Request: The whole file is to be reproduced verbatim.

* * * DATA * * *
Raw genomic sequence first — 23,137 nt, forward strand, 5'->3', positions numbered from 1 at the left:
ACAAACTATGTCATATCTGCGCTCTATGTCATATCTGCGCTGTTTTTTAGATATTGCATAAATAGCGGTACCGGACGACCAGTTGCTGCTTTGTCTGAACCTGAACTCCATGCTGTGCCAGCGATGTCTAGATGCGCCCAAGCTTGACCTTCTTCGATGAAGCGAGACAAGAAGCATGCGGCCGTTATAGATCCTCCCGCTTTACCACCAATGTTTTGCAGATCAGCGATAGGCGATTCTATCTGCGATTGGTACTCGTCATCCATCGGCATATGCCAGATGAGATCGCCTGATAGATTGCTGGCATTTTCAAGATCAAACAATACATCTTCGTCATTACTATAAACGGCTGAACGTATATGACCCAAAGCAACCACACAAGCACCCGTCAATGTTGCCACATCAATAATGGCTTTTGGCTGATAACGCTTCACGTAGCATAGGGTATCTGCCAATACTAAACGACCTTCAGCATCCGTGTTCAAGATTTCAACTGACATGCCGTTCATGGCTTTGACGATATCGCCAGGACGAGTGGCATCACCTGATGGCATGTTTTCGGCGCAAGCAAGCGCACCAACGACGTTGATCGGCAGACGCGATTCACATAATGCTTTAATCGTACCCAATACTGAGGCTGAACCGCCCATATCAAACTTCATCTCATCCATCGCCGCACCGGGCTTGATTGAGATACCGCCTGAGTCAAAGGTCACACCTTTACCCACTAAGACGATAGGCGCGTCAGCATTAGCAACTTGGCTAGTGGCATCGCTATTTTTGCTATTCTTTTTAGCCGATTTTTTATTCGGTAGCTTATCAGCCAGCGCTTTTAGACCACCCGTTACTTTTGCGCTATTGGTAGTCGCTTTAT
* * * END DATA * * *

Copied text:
Raw genomic sequence first — 23,137 nt, forward strand, 5'->3', positions numbered from 1 at the left:
ACAAACTATGTCATATCTGCGCTCTATGTCATATCTGCGCTGTTTTTTAGATATTGCATAAATAGCGGTACCGGACGACCAGTTGCTGCTTTGTCTGAACCTGAACTCCATGCTGTGCCAGCGATGTCTAGATGCGCCCAAGCTTGACCTTCTTCGATGAAGCGAGACAAGAAGCATGCGGCCGTTATAGATCCTCCCGCTTTACCACCAATGTTTTGCAGATCAGCGATAGGCGATTCTATCTGCGATTGGTACTCGTCATCCATCGGCATATGCCAGATGAGATCGCCTGATAGATTGCTGGCATTTTCAAGATCAAACAATACATCTTCGTCATTACTATAAACGGCTGAACGTATATGACCCAAAGCAACCACACAAGCACCCGTCAATGTTGCCACATCAATAATGGCTTTTGGCTGATAACGCTTCACGTAGCATAGGGTATCTGCCAATACTAAACGACCTTCAGCATCCGTGTTCAAGATTTCAACTGACATGCCGTTCATGGCTTTGACGATATCGCCAGGACGAGTGGCATCACCTGATGGCATGTTTTCGGCGCAAGCAAGCGCACCAACGACGTTGATCGGCAGACGCGATTCACATAATGCTTTAATCGTACCCAATACTGAGGCTGAACCGCCCATATCAAACTTCATCTCATCCATCGCCGCACCGGGCTTGATTGAGATACCGCCTGAGTCAAAGGTCACACCTTTACCCACTAAGACGATAGGCGCGTCAGCATTAGCAACTTGGCTAGTGGCATCGCTATTTTTGCTATTCTTTTTAGCCGATTTTTTATTCGGTAGCTTATCAGCCAGCGCTTTTAGACCACCCGTTACTTTTGCGCTATTGGTAGTCGCTTTAT